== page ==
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vexe

Resident Evil 2 "Color masks"?

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I've always been fasinated by prerendered technology. There's just this awesome 90s vibe about it, takes us back to our favoirte childhood games. One of those games for me was Resident Evil. I was talking to a friend today who happened to be in the business of ripping RE animations from ISO and other stuff. He showed me an interesting 'mask' image that left me wondering... (ripped it off using Rice Video Plugin)

 

Please see attached images.

 

Now, I don't know much about PS1 development nor its graphics API, so I don't know for sure how they implemented their illusion of depth. I'm almost certain (correct me if I'm wrong) that they didn't have programmable shaders at the time, but I guess it doesn't necessarily mean that they didn't have access to a depth buffer, if that's the case, and they used depth maps, well depth maps are greyscale images usually, which leaves me wondering what those colors mean in that 'mask' image... They definitely look like they're somehow related to depth, but why colored? Couldn't they just have used, say white and magenta?

 

Any idea what those colors mean?

 

(And if anybody know some detail about how they created illusion of depth please share)

Edited by vexe

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Where'd you get the colour mask texture from?

 

PS1 graphics were basically all software rendered -- so you could do whatever you wanted, as long as the CPU was fast enough :)

 

The mask seems to be 'tagging' regions. Instead of using a z-buffering technique to test whether each pixel is in-front or behind the character, they seem to be making the decision based on whole objects, which are detected via these 'tagged' colours.

e.g. for the pillar on the right, the logic could be like: if the character's 3D position is inside the back half of the room, then ignore any character pixels that fall within the pillar's mask. If the character is in the front half of the room, draw all character pixels.

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Adding to what's been said:

In that era paletted textures were common. If the tex was originally palleted, perhaps what's important is the index rather than the actual colour.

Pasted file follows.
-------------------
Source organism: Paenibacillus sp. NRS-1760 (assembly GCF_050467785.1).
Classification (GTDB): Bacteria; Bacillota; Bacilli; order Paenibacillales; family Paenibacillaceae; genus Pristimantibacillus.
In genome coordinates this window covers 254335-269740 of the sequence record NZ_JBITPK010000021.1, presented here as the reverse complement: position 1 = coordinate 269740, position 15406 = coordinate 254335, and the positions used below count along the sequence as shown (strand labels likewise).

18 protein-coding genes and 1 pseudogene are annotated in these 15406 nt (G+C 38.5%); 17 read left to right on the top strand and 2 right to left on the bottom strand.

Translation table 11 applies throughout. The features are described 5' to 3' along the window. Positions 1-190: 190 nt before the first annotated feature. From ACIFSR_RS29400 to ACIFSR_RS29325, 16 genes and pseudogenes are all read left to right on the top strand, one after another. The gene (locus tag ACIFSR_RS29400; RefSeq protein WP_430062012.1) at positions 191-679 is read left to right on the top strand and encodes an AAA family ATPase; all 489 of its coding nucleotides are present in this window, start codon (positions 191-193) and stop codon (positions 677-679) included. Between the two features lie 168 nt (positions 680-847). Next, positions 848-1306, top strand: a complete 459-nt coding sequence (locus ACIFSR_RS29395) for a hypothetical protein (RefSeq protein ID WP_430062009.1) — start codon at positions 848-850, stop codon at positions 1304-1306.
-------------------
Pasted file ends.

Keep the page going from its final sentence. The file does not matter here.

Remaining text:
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The first thing to know is that the PS1 doesn't even have a depth buffer, so some degree of cleverness is required to have 3D models interacting with pre-rendered backgrounds.

 

The most obvious way is the break the background into multiple textures by depth, and then draw them in depth order. This is what games like the PS1 Final Fantasies do. The drawback with this method is that it can greatly increase the amount of VRAM taken up by background textures, especially on maps with complex depth structures. I think Resident Evil does something rather different though.

 

Now I'm not 100% certain (though it is the most likely option given those textures), but I would guess it makes use of the PS1's little-known mask mode. In 15-bit color mode - which is the only mode the PS1 can draw polygons in - the upper bit of each pixel in the frame buffer is used as a masking bit, and when masking is enabled, the GPU does not write to pixels that have their mask bit set. To facilitate this, the GPU also has a mask write mode, which sets the mask bit for pixels that are written.

 

Now, here's where the magic happens. That mask texture is a palletized texture, meaning it's trivial to recolor on the fly - just set the polygon to use a different color look-up table. The colors in the CLUT are also 15-bit, and again the upper bit has a special meaning, in this case the semi-transparent flag, which functions as a primitive alpha channel. Now an important quirk of the PS1 GPU is that semi-transparent black (i.e. color 0x8000) is treated as transparent regardless of the blend mode and thus isn't drawn.

 

So at draw time, first the background texture is drawn. Then mask writes are enabled, and, in contrast to standard PS1 rendering, the CLOSEST polygons are drawn (normal PS1 rendering is back to front). Then color writes are disabled, and the mask texture is drawn with a palette that will set the mask bit for the closest background pixels (either the bright green or the ice blue in the lower left corner). Then color writes are enabled again and the next-closest batch of polygons is drawn, and so on. Needless to say, any semi-transparent textures have to be drawn last, which is the one drawback of this method.

 

For the record, the way the PS1 hardware works means all those state changes are relatively cheap.

 

(The colors in the mask image that you see are likely just for the artist's convenience, since it's easier to distinguish the different discrete depth levels with colors like that than with a smooth gradient. The actual palettes used in-game are likely the same for all screens and so don't need to be saved with the mask itself.)

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